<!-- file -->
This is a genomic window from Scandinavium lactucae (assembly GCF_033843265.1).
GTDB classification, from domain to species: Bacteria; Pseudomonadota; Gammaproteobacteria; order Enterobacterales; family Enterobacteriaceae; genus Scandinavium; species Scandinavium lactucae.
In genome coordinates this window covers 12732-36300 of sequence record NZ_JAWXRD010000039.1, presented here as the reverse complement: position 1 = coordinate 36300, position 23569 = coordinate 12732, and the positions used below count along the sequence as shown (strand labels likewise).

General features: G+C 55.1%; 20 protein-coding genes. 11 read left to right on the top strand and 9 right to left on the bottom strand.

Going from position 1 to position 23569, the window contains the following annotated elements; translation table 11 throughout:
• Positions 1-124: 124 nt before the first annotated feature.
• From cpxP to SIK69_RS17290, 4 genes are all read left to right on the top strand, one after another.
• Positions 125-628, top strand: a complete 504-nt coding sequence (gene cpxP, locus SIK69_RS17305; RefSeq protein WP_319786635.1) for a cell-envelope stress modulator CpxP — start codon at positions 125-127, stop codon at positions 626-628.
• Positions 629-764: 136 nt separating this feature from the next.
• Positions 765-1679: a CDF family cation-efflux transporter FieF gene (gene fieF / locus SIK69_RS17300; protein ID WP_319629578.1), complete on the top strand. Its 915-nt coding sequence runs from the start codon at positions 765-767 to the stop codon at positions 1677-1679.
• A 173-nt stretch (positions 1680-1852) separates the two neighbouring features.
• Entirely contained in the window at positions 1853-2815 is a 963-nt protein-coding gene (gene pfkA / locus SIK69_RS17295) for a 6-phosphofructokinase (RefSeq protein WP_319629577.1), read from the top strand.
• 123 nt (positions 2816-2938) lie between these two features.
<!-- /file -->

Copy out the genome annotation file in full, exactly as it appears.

This is a genomic window from Scandinavium lactucae (assembly GCF_033843265.1).
GTDB classification, from domain to species: Bacteria; Pseudomonadota; Gammaproteobacteria; order Enterobacterales; family Enterobacteriaceae; genus Scandinavium; species Scandinavium lactucae.
In genome coordinates this window covers 12732-36300 of sequence record NZ_JAWXRD010000039.1, presented here as the reverse complement: position 1 = coordinate 36300, position 23569 = coordinate 12732, and the positions used below count along the sequence as shown (strand labels likewise).

General features: G+C 55.1%; 20 protein-coding genes. 11 read left to right on the top strand and 9 right to left on the bottom strand.

Going from position 1 to position 23569, the window contains the following annotated elements; translation table 11 throughout:
• Positions 1-124: 124 nt before the first annotated feature.
• From cpxP to SIK69_RS17290, 4 genes are all read left to right on the top strand, one after another.
• Positions 125-628, top strand: a complete 504-nt coding sequence (gene cpxP, locus SIK69_RS17305; RefSeq protein WP_319786635.1) for a cell-envelope stress modulator CpxP — start codon at positions 125-127, stop codon at positions 626-628.
• Positions 629-764: 136 nt separating this feature from the next.
• Positions 765-1679: a CDF family cation-efflux transporter FieF gene (gene fieF / locus SIK69_RS17300; protein ID WP_319629578.1), complete on the top strand. Its 915-nt coding sequence runs from the start codon at positions 765-767 to the stop codon at positions 1677-1679.
• A 173-nt stretch (positions 1680-1852) separates the two neighbouring features.
• Entirely contained in the window at positions 1853-2815 is a 963-nt protein-coding gene (gene pfkA / locus SIK69_RS17295) for a 6-phosphofructokinase (RefSeq protein WP_319629577.1), read from the top strand.
• 123 nt (positions 2816-2938) lie between these two features.